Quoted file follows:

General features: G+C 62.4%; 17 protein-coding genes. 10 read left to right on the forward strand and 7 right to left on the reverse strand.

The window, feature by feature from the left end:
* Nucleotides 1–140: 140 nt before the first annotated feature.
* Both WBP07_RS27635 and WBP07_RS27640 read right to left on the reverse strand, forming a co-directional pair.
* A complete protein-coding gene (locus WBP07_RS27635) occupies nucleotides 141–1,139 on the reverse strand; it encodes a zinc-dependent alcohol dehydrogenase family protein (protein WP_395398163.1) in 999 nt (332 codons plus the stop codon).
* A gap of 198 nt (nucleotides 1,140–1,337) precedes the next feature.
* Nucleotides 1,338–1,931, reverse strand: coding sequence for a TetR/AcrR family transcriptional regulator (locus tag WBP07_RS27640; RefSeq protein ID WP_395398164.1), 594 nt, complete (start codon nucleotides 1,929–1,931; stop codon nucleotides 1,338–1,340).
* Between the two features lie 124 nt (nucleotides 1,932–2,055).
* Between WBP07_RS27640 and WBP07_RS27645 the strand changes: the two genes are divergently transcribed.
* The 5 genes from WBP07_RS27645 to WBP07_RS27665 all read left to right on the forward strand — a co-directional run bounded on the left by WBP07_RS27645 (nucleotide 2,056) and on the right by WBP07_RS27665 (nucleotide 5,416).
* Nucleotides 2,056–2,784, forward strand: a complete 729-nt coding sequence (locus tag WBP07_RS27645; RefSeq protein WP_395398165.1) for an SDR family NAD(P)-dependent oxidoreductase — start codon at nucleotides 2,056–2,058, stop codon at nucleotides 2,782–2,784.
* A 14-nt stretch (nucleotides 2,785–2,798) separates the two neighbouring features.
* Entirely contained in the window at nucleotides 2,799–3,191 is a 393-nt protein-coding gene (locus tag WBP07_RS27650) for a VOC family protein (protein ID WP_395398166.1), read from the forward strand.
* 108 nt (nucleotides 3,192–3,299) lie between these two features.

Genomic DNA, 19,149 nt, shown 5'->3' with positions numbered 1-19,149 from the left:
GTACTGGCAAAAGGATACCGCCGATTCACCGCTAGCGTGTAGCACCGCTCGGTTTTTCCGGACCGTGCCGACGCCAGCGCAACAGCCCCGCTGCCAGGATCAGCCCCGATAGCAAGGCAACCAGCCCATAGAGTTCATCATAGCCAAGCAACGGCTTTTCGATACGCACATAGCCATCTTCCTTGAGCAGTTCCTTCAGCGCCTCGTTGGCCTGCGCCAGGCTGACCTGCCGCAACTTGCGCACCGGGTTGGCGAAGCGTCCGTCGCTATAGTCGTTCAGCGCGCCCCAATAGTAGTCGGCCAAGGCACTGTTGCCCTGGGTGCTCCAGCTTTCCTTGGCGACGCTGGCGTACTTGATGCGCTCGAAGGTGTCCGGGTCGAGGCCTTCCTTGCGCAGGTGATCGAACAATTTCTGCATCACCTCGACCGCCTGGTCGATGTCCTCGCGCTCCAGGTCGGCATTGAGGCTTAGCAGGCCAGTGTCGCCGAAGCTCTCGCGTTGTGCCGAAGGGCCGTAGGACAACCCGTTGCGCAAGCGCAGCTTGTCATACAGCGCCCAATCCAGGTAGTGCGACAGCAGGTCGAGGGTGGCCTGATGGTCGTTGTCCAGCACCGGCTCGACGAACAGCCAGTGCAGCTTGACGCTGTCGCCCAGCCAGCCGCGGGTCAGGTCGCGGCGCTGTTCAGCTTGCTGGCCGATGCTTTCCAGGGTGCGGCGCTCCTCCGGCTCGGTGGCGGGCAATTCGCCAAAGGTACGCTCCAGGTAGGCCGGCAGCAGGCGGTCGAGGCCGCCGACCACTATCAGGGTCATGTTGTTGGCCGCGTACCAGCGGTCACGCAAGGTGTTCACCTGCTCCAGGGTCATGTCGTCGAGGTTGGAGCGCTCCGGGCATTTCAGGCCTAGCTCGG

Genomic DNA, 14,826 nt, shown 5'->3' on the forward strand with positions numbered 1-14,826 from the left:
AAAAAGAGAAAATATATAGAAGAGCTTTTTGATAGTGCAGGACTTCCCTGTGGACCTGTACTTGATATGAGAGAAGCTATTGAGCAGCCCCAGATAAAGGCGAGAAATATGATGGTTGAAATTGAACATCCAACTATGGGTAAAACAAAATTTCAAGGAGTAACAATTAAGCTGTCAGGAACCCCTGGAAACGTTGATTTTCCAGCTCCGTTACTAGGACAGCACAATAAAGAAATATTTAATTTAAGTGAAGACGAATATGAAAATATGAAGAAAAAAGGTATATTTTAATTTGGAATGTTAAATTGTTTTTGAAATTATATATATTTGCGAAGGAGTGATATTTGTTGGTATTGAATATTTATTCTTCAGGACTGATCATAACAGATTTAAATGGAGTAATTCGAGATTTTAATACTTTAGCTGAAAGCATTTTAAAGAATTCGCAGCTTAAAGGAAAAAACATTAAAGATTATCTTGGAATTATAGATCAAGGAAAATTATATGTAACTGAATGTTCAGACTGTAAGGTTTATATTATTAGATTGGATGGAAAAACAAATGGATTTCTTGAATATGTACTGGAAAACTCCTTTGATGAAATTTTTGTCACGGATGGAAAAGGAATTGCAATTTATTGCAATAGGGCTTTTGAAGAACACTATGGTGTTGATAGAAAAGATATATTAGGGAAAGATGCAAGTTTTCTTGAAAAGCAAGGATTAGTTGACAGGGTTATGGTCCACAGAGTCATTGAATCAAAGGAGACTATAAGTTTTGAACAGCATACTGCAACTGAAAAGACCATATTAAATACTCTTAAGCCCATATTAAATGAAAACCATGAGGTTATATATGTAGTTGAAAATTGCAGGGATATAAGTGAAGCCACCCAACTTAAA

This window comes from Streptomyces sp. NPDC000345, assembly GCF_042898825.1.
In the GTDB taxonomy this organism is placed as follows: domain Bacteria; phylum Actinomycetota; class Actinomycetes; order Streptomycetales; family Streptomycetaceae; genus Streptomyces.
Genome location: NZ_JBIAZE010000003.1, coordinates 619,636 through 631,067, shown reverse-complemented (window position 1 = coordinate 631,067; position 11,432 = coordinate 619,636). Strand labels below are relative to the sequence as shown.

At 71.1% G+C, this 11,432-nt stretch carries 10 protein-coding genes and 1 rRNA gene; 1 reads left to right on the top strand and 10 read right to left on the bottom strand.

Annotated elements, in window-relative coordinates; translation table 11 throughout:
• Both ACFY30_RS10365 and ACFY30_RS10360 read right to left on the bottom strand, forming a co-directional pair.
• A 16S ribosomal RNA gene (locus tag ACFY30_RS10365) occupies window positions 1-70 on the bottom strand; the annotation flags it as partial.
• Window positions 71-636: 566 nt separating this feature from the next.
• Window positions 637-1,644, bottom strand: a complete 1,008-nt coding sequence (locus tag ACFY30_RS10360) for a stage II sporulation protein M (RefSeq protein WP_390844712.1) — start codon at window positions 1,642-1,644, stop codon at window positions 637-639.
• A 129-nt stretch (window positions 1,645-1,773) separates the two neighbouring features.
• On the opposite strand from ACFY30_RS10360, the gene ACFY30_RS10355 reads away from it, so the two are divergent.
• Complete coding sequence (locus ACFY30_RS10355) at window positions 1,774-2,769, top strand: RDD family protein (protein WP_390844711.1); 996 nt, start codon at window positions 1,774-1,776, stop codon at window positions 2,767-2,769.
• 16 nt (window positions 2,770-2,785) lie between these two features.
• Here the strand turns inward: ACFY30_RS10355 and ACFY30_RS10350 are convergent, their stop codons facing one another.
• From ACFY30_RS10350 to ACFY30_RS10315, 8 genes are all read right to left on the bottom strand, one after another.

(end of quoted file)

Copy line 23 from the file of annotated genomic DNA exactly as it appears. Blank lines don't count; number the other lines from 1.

Annotated elements, in window-relative coordinates; translation table 11 throughout: